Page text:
Apple agrees to start paying Irish government €13bn in back taxes

US tech business Apple has struck an agreement with the Irish government to begin its repayment of €13bn (£11.38bn) in back taxes.

The Irish finance ministry confirmed that it was signing the agreement today which will see payment start in the second quarter of the year with full recovery expected by the end of the third quarter.

Apple agreed to pay Ireland the €13bn after the European Commission ruled in 2016 that it had received unfair tax incentives under EU state aid rules.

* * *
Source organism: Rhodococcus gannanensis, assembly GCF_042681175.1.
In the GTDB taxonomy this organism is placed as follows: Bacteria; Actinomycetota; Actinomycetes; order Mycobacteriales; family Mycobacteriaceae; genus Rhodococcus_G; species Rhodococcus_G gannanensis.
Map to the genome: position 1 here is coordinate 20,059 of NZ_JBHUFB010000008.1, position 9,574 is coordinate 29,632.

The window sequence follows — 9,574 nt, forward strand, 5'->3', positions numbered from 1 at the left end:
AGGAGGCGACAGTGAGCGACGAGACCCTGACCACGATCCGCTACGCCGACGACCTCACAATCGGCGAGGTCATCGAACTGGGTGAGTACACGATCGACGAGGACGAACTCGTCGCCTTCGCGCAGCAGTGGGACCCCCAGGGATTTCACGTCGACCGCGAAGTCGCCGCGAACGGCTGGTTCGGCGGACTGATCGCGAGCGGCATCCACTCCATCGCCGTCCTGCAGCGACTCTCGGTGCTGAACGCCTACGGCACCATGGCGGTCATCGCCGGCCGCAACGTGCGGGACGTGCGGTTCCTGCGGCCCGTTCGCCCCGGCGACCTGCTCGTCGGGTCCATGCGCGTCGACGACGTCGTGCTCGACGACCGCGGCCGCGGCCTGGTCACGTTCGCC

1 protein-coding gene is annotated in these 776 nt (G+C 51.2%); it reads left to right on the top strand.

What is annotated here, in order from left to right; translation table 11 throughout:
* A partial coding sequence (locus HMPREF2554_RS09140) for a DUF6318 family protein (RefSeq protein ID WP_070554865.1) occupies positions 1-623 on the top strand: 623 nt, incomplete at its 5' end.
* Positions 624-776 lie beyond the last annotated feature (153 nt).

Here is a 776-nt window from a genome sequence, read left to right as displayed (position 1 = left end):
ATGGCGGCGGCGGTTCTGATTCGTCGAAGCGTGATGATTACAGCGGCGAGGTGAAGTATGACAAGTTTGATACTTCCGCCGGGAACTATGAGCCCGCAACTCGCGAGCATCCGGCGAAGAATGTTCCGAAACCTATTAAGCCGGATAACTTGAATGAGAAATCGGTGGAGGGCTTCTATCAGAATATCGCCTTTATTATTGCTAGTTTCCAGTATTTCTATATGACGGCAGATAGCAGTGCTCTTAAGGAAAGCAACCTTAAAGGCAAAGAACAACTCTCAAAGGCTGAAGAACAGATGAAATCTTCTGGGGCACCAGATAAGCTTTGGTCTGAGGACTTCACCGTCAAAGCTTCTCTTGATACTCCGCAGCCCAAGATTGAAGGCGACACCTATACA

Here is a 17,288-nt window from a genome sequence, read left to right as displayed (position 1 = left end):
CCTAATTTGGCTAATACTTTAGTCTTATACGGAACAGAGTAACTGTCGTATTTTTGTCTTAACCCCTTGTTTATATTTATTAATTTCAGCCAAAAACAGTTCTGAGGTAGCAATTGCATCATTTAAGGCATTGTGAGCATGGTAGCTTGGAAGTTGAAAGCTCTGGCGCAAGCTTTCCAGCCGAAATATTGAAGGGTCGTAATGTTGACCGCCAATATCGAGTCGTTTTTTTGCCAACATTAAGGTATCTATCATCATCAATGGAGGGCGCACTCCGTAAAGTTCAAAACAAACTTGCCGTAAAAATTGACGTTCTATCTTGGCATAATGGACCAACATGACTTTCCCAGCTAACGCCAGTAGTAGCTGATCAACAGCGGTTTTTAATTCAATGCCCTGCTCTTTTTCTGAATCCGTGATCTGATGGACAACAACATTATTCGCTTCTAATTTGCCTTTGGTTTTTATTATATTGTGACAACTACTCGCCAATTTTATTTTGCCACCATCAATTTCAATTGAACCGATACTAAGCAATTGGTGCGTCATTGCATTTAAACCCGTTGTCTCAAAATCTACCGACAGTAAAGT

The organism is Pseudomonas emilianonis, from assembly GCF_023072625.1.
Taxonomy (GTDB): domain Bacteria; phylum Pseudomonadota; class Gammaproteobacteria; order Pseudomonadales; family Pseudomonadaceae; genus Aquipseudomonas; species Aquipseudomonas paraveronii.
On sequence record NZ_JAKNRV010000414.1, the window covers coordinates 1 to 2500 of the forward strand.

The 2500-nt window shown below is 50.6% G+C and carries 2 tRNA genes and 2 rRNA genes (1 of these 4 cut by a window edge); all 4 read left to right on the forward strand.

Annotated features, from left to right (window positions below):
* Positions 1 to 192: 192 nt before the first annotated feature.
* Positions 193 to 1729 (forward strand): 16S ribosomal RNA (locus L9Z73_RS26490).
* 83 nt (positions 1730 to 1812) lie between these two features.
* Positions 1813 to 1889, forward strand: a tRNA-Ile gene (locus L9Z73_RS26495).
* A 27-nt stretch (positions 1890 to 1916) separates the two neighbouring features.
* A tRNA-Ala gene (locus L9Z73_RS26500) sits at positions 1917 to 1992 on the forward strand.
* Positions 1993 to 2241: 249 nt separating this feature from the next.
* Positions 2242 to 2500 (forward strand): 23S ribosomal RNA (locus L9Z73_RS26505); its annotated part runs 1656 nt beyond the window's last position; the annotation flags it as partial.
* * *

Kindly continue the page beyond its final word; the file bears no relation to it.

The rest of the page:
Read more: EU regulators to probe Apple's acquisition of music app Shazam

The money is being paid into an escrow account as both Ireland and Apple have appealed against the ruling by EU competition commissioner Margrethe Vestager.

The ministry said that it expects the money to flow into the escrow fund in “significant tranches”.

Read more: Apple results preview – have smartphone sales peaked?

Irelands finance minister Paschal Donohoe said:“The government fundamentally disagrees with the ruling of the Commission. However, as committed members of the European Union, Ireland is intent on complying with our binding legal obligations in this regard.”

He described the payment as “the largest recovery fund of its kind ever to be established” and said that he expected the “recovery of the funds will be completed by end Q3 2018”.

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